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Living with Wildlife

For information on how to live with wildlife, visit these species pages:

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Raccoons

Racoon

Relocation of raccoons is illegal in Oregon: Raccoons are protected under state law and relocation of these animals is illegal. Raccoons may be trapped with a permit from the Oregon Department of Fish and Wildlife, but they must be released at the same site or euthanized. Learn more.

Raccoons have adapted well to residential life because they are primarily nighttime feeders. They find lots of places to hide during the day, and foods they thrive on are often readily available.

Here are some tips to keep them off your property:

  • Don't leave pet food outside. Feed your pet indoors or pick up the dish after they finish.

  • Fasten garbage can lids with a rubber strap. Don't place meat products or other attractive foods in uncovered compost piles.

  • Keep surplus bird food cleaned up around feeders. Place bird feeders out of reach of raccoons.

  • Close openings to animal cages and pens.

  • Close garage, storage buildings, basement, and attic doors and windows, especially at night.

  • Close off all vents or open spaces under buildings with metal, hardware wire or boards, but be careful not to seal animals inside. If an animal is present, close off all of the area except for one small 12 inch by 12 inch opening. Wait until after dark, and then close it off. If the animal is still inside, repeat the process. If raccoons or skunks are using the site, be sure not to lock the young inside. Raccoons and skunks leave their young in the nest for 3-7 weeks. You should wait until they are old enough to travel with the parents.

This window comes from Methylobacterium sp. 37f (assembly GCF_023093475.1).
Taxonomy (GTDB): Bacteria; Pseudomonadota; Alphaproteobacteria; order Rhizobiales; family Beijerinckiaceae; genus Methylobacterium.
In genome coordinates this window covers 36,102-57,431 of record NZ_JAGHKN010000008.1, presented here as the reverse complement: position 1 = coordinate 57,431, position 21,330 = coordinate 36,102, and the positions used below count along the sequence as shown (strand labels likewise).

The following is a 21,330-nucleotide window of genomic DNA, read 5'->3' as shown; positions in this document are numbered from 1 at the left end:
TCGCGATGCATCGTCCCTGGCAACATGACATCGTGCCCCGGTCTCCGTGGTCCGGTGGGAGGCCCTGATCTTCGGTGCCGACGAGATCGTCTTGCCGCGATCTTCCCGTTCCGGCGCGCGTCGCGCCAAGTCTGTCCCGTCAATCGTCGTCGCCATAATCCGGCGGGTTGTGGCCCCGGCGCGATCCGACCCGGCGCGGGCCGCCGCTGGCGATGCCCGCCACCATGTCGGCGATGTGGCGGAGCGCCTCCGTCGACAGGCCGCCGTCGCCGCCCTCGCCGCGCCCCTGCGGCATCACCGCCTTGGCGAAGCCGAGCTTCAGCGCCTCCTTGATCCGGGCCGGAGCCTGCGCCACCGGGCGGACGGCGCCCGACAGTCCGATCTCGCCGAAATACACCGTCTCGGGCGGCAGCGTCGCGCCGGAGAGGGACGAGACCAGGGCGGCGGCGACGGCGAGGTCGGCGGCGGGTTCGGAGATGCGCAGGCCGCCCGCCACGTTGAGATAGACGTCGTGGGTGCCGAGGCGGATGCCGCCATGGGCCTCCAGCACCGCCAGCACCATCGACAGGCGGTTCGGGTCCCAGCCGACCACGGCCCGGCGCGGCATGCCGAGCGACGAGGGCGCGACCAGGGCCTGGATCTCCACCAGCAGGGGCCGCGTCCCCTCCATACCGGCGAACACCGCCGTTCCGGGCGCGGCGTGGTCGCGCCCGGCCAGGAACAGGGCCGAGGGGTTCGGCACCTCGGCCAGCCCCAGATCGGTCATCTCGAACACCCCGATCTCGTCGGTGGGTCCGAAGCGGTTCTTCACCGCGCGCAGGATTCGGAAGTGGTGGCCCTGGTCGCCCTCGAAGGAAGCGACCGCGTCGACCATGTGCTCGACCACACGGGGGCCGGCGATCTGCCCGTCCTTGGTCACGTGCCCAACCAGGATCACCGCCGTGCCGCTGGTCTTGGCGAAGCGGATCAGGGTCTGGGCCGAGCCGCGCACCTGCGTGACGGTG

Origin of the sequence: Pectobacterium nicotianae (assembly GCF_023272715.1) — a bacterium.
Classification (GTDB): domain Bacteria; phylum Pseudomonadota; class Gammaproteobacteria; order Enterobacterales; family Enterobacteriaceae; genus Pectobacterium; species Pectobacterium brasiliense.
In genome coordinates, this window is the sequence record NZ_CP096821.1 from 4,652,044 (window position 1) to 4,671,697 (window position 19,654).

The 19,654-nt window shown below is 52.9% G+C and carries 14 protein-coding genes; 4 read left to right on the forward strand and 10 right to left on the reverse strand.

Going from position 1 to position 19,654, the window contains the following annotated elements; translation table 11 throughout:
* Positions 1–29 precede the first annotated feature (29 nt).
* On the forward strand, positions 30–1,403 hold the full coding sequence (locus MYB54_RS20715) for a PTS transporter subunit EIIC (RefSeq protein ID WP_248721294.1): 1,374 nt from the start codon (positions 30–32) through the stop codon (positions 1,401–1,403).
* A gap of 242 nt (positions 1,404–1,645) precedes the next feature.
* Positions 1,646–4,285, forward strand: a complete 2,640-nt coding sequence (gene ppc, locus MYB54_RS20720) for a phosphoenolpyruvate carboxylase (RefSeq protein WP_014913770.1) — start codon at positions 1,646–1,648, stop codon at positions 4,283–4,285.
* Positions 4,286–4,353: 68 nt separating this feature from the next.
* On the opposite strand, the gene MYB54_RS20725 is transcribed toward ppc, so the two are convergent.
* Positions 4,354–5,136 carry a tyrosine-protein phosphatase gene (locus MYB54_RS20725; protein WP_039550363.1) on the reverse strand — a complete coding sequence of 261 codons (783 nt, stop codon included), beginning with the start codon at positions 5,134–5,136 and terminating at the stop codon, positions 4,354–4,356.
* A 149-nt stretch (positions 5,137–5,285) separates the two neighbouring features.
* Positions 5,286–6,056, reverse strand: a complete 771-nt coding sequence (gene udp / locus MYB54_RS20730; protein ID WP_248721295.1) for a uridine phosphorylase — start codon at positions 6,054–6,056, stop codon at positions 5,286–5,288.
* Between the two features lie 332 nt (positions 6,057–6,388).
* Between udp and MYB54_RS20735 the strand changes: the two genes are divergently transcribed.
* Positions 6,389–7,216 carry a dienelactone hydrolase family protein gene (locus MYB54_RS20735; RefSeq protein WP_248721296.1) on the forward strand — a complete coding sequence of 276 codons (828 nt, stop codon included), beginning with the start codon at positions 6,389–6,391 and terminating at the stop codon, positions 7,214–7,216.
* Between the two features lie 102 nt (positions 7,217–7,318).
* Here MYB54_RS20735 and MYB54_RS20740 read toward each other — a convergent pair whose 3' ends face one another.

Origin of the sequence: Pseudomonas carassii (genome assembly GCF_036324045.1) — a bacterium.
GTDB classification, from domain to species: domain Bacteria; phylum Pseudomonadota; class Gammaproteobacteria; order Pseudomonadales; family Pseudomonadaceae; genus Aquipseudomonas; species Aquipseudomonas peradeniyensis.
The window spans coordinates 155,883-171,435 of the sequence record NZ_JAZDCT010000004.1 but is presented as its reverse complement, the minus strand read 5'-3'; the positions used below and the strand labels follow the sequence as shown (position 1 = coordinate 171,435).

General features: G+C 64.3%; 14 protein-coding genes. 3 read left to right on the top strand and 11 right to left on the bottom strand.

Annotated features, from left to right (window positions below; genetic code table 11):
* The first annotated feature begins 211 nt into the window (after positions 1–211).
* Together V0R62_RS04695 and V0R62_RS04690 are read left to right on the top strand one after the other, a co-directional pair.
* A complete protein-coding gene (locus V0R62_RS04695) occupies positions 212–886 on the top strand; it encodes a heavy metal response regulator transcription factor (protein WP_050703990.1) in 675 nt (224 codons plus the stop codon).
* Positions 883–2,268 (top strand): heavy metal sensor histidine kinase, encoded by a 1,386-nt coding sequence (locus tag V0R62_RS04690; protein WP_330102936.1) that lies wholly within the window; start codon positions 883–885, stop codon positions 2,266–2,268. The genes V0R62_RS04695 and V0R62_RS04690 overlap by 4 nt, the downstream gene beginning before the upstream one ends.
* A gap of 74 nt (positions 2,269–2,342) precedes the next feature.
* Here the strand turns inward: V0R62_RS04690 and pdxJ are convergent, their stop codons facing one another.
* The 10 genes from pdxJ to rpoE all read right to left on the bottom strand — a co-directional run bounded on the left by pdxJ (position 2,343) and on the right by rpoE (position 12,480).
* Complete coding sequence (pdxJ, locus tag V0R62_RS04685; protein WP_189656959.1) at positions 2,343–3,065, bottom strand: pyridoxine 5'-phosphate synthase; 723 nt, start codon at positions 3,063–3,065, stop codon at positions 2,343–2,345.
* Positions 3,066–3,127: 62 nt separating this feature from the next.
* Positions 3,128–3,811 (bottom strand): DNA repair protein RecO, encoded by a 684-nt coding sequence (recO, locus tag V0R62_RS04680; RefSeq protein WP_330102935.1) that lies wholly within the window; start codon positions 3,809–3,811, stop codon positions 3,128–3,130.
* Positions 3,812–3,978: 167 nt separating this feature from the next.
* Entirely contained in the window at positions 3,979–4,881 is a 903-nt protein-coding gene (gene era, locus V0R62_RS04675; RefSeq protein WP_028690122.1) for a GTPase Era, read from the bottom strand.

• Prevent raccoon access to chimneys by securely fastening a commercial cap of sheet metal and heavy screen over top of the chimney. Consider fire safety first.

  • Prune all large overhanging tree limbs that animals may use to gain access to building roof or upper floor windows and vents. If trees cannot be pruned, tack a metal band, 16-24 inches wide, around the tree trunk below first limbs but 4-8 feet above the ground.
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